AMITIAE - Thursday 9 January 2014

Cassandra: Adding Rows and Columns Quickly in Apple's Numbers

apple and chopsticks


By Graham K. Rogers


I am not much of one to use spreadsheets, although when it comes to student marks I do at least have to know my way around. When I first used Macs, there was Excel which in those days was comparatively simple. With the arrival of OS X, things moved on and I rather favour a Microsoft-free environment these days: because I can.

While I tend to prefer TextWrangler for basic writing tasks, with the occasional move up to Apple's TextEdit when I need some formatting (and sometimes even Pages when it has to look really smart), spreadsheets are a different matter. I did use Open Office, then NeoOffice, but lately have been just as happy with Numbers for my needs.

Numbers Long-time Mac users will be familiar with the rich number of keystrokes that enable a user to apply commands and effects in the Finder and many applications far quicker than using a mouse or trackpad. While entering student marks earlier today, I reminded myself of a couple of key commands that I find useful and I found a couple more.

The papers I was marking were in a random order, so I enter student ID numbers as the paper appears on my desk. That means I often run out of rows and need to add another. That is possible by using the Table menu. The first two commands there are Add Row Above, and Add Row Below.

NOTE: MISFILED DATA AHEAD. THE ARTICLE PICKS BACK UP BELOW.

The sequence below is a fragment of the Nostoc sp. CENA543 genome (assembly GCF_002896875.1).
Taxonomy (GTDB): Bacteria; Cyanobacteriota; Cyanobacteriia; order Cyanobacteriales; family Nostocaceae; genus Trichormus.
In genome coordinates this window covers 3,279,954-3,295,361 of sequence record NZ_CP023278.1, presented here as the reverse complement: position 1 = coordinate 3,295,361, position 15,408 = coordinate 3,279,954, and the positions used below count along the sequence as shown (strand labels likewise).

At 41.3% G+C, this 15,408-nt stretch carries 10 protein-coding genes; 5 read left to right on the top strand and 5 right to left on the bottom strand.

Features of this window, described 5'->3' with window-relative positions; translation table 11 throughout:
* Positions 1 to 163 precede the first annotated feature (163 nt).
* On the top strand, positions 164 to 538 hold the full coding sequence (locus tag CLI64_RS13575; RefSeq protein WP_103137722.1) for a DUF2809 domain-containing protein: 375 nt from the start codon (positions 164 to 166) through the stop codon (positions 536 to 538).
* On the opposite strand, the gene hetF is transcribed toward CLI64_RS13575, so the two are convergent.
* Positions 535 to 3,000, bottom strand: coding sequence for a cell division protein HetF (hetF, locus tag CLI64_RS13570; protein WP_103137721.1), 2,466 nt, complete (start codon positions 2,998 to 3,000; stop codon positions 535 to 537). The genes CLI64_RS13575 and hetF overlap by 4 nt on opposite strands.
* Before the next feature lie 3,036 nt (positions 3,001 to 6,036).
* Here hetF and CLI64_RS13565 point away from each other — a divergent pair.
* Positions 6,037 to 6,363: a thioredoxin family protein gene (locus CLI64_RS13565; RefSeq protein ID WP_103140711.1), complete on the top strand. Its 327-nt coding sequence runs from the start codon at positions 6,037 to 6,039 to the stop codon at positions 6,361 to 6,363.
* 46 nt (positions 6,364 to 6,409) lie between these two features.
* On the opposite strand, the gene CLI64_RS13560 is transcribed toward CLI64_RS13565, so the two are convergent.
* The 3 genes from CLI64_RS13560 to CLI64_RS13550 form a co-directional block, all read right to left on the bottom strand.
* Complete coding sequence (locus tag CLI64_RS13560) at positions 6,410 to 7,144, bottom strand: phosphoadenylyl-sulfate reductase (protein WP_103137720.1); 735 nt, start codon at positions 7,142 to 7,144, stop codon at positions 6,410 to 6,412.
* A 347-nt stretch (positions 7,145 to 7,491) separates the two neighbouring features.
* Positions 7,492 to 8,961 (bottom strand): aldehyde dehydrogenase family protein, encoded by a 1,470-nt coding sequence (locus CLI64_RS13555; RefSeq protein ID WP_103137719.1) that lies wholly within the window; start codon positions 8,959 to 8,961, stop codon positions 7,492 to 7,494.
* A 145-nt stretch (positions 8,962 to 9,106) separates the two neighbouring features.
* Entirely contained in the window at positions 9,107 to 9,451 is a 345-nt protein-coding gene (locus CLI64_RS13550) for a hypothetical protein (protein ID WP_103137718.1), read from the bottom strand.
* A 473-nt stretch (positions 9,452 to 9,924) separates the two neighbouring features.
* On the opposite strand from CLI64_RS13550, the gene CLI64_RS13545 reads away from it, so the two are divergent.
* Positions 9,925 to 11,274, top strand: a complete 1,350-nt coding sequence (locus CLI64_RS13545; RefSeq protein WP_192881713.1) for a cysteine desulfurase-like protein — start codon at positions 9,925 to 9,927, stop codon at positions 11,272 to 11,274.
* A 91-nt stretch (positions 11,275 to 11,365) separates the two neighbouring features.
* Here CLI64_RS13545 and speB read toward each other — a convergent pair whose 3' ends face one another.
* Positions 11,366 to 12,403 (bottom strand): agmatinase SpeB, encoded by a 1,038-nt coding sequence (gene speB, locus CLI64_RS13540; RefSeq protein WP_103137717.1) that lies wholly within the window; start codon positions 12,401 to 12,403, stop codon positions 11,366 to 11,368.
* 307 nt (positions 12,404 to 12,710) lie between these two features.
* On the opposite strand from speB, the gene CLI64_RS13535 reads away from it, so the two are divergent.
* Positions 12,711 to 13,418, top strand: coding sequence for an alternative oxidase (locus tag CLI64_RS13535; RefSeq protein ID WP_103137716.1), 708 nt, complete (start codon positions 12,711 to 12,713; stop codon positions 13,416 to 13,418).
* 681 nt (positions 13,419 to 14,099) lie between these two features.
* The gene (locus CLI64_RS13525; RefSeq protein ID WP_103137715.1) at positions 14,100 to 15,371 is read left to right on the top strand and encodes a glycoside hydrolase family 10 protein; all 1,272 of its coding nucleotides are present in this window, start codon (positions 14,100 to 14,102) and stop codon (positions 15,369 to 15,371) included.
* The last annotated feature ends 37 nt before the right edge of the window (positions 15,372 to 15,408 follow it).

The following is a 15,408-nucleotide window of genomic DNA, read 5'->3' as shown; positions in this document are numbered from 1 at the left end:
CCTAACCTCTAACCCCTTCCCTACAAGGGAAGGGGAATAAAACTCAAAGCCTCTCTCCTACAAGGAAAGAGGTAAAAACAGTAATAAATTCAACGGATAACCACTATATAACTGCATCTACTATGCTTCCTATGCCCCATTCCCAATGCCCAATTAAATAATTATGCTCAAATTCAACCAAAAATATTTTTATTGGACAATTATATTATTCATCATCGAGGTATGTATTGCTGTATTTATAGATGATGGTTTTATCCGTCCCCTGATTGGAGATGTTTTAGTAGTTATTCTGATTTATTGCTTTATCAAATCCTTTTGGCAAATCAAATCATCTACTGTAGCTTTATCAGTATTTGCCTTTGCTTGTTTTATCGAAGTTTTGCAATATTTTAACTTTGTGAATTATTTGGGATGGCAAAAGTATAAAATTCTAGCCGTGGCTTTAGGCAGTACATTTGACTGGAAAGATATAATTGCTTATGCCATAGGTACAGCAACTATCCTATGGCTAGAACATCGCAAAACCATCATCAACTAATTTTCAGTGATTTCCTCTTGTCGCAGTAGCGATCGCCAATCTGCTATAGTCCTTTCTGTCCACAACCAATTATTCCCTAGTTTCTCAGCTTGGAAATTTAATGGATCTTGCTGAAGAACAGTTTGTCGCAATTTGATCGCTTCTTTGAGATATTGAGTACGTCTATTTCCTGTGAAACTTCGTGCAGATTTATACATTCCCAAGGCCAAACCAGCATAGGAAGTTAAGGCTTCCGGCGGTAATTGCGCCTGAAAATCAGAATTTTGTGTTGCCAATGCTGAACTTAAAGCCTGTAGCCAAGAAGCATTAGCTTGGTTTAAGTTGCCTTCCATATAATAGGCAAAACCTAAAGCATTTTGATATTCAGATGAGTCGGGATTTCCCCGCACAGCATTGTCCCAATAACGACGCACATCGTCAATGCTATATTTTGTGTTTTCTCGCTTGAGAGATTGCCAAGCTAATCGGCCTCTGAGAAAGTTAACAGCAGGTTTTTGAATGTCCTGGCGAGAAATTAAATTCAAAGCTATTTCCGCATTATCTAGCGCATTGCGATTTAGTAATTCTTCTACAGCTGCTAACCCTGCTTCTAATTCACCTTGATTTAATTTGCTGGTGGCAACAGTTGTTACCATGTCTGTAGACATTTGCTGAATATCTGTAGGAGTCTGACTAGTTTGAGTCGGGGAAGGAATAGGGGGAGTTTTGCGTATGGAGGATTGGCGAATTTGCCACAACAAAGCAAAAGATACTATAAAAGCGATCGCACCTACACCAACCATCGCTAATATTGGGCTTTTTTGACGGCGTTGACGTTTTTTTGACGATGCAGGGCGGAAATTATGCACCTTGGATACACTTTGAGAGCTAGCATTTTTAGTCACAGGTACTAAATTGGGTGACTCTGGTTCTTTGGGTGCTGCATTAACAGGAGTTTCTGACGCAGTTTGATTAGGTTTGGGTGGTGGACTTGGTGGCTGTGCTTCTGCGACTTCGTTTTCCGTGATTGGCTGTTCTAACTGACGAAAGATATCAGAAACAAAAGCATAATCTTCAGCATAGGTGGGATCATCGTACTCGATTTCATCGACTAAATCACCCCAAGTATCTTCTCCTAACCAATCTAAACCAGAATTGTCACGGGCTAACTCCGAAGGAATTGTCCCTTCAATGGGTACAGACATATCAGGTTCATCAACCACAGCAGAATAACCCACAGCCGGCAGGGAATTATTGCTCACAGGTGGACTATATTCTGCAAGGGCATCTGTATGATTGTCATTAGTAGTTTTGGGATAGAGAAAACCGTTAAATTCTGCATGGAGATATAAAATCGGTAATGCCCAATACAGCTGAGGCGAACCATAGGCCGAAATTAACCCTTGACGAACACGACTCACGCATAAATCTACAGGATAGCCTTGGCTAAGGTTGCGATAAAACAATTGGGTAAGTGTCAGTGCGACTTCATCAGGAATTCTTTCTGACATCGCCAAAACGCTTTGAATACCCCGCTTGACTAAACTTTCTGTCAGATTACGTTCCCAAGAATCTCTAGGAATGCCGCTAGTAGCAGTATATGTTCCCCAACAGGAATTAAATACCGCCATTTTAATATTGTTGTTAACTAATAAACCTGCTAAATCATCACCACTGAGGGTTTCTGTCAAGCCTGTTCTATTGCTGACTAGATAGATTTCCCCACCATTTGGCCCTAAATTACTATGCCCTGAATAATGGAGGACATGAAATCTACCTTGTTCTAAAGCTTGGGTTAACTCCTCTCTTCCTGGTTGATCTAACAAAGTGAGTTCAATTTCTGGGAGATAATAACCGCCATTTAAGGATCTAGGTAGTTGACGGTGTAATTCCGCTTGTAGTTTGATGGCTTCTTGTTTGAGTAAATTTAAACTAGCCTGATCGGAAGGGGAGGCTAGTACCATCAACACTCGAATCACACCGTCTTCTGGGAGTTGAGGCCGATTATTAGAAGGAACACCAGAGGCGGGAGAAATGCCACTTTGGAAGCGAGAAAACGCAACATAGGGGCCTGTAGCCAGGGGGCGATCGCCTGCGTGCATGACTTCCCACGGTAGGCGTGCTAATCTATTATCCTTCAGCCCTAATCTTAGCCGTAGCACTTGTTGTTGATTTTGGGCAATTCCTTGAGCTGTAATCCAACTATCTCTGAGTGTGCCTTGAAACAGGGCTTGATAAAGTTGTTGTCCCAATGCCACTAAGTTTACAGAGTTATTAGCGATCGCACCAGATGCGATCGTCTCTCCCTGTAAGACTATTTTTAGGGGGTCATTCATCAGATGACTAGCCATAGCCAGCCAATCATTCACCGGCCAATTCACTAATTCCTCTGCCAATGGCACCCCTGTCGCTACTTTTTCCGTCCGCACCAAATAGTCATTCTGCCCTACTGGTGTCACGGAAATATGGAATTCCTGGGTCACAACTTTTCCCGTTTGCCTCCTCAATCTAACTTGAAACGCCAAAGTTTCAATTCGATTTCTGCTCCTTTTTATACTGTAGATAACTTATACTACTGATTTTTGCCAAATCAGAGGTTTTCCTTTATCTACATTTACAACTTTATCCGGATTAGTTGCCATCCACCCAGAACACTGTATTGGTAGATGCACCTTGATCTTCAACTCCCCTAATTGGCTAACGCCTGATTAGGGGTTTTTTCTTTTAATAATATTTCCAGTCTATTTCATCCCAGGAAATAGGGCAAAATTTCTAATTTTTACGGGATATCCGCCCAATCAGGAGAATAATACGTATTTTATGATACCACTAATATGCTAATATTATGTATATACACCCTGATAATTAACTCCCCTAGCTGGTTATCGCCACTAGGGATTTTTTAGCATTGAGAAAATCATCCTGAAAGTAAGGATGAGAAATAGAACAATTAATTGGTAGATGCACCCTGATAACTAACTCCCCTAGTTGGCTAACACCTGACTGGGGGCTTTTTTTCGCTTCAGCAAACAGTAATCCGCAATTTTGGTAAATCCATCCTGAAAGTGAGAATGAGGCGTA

Not shown in the menu are two alternative key commands: the Option key, plus the UP arrow will add a row above the position of the cursor; the Option key, plus the DOWN arrow will add a row below the position of the cursor [And as a disconnected note, these two key combinations can be used in Safari to scroll up and down].

The second pair of commands in that Table menu are Add Column Before, and Add Column After. Likewise, the Option key, plus the Left arrow will add a column before the position of the cursor (even in Column 1); the Option key, plus the Right arrow will add a column after the position of the cursor.

While I have not yet found a quick key combinaion to delete a column (the next menu command), by pressing the Control Key and pressing on the trackpad, a menu appears with several relevant commands, including Delete Column and Delete Row.

Remember also that Command + Z will undo a command.

Graham K. Rogers teaches at the Faculty of Engineering, Mahidol University in Thailand where he is also Assistant Dean. He wrote in the Bangkok Post, Database supplement on IT subjects. For the last seven years of Database he wrote a column on Apple and Macs.



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